Epstein and The Private Funding of Research

And Epstein still didn’t kill himself. This article is from the upcoming, September 2020, edition of Scientific American. Jeffrey Epstein’s Harvard Connections Show How Money Can Distort Research: Letting the rich pay for science that interests them is a bad idea—even if they aren’t convicted sex offenders.

So before he didn’t kill himself, but after he was a convicted sex-offender, Harvard took a lot of money from him, gave him a position, and let him influence research.

What made it even worse was that Epstein was a latter-day eugenicist whose interests were tied to a delusional notion of seeding the human race with his own DNA. Given this stance, it is particularly disturbing that he focused his largesse on research on the genetic basis of human behavior. Human genetics is an ethically sensitive and intellectually contested domain where it behooves us to ensure that the highest standards of scientific rigor are in place and that nongenetic explanations for behavior are given a fair chance to compete.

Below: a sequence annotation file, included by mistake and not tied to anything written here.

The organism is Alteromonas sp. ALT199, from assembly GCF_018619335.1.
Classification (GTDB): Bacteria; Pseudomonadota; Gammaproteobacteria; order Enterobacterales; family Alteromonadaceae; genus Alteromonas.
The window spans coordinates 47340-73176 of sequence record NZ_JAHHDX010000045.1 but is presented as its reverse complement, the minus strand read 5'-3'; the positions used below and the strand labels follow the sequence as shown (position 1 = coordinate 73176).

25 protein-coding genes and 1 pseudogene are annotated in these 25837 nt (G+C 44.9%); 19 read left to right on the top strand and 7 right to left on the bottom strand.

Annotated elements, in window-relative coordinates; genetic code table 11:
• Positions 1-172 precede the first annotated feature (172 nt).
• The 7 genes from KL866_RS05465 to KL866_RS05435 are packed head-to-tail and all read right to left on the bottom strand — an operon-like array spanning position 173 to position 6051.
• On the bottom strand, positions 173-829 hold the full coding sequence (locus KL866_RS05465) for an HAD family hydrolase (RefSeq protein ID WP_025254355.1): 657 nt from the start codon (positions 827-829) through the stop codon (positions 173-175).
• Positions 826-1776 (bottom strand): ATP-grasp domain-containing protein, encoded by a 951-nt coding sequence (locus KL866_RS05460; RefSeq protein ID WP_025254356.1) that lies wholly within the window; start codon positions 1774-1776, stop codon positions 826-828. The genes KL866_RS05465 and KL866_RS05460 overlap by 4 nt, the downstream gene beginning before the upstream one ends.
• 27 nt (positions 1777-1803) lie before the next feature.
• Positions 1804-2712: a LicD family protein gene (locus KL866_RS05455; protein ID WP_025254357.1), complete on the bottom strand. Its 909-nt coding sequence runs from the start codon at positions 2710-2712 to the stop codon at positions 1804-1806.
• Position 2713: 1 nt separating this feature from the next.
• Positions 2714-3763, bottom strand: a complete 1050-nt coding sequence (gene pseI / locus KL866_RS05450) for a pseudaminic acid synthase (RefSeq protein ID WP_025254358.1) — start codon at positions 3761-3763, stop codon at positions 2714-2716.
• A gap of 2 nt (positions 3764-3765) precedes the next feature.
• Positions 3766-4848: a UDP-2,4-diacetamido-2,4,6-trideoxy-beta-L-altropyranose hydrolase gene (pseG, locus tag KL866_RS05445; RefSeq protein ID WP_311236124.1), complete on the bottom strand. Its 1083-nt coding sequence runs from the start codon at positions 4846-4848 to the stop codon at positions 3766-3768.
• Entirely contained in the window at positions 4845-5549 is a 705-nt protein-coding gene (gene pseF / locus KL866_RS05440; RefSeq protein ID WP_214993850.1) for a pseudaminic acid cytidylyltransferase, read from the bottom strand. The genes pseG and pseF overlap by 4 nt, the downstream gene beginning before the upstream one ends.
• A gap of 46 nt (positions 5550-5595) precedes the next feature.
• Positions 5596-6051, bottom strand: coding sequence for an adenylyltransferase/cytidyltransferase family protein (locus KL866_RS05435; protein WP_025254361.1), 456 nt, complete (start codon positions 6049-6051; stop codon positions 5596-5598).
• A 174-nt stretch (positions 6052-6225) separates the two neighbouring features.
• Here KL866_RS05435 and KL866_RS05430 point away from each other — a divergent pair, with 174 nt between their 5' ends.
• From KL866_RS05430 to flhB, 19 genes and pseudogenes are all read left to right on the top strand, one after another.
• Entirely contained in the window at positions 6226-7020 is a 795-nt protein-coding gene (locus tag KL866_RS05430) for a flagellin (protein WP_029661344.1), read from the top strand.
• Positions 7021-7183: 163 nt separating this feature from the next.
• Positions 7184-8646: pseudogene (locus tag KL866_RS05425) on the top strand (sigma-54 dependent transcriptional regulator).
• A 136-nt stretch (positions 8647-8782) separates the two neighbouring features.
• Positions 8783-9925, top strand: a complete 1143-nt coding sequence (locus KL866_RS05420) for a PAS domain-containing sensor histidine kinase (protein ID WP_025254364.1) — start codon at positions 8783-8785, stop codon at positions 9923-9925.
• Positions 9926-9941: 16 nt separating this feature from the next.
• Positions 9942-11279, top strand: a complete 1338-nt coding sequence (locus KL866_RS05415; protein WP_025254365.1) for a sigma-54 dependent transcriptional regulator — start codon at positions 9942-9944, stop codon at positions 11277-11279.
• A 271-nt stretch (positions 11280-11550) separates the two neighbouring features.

Scientists might claim that Epstein’s money in no way caused them to lower their standards, but we have broad evidence that the interests of funders often influence the work done. The New York Times concluded that in this case it led researchers “to give credence to some of Mr. Epstein’s half-baked scientific musings.”

For a Scientific American article, this one is not too long, but worth your time.